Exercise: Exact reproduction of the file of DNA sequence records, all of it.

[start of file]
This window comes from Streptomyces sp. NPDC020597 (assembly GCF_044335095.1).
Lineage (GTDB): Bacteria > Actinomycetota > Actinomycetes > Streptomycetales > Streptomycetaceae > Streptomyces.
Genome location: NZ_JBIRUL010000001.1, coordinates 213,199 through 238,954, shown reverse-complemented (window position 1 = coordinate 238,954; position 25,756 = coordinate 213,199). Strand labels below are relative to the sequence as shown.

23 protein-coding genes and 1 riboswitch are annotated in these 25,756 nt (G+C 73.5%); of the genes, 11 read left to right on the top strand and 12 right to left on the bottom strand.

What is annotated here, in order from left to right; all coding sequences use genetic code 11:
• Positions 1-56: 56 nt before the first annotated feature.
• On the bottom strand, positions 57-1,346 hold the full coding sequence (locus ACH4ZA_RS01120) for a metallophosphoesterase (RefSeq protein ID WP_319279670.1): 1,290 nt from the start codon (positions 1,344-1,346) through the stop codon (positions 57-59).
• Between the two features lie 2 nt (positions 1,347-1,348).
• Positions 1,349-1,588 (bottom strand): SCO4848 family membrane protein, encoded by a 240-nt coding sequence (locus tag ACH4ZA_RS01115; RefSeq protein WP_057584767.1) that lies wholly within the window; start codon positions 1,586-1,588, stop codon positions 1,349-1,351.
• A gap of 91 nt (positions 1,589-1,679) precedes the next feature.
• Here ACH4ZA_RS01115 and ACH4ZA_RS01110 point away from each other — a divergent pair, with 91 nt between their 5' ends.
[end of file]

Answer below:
This window comes from Streptomyces sp. NPDC020597 (assembly GCF_044335095.1).
Lineage (GTDB): Bacteria > Actinomycetota > Actinomycetes > Streptomycetales > Streptomycetaceae > Streptomyces.
Genome location: NZ_JBIRUL010000001.1, coordinates 213,199 through 238,954, shown reverse-complemented (window position 1 = coordinate 238,954; position 25,756 = coordinate 213,199). Strand labels below are relative to the sequence as shown.

23 protein-coding genes and 1 riboswitch are annotated in these 25,756 nt (G+C 73.5%); of the genes, 11 read left to right on the top strand and 12 right to left on the bottom strand.

What is annotated here, in order from left to right; all coding sequences use genetic code 11:
• Positions 1-56: 56 nt before the first annotated feature.
• On the bottom strand, positions 57-1,346 hold the full coding sequence (locus ACH4ZA_RS01120) for a metallophosphoesterase (RefSeq protein ID WP_319279670.1): 1,290 nt from the start codon (positions 1,344-1,346) through the stop codon (positions 57-59).
• Between the two features lie 2 nt (positions 1,347-1,348).
• Positions 1,349-1,588 (bottom strand): SCO4848 family membrane protein, encoded by a 240-nt coding sequence (locus tag ACH4ZA_RS01115; RefSeq protein WP_057584767.1) that lies wholly within the window; start codon positions 1,586-1,588, stop codon positions 1,349-1,351.
• A gap of 91 nt (positions 1,589-1,679) precedes the next feature.
• Here ACH4ZA_RS01115 and ACH4ZA_RS01110 point away from each other — a divergent pair, with 91 nt between their 5' ends.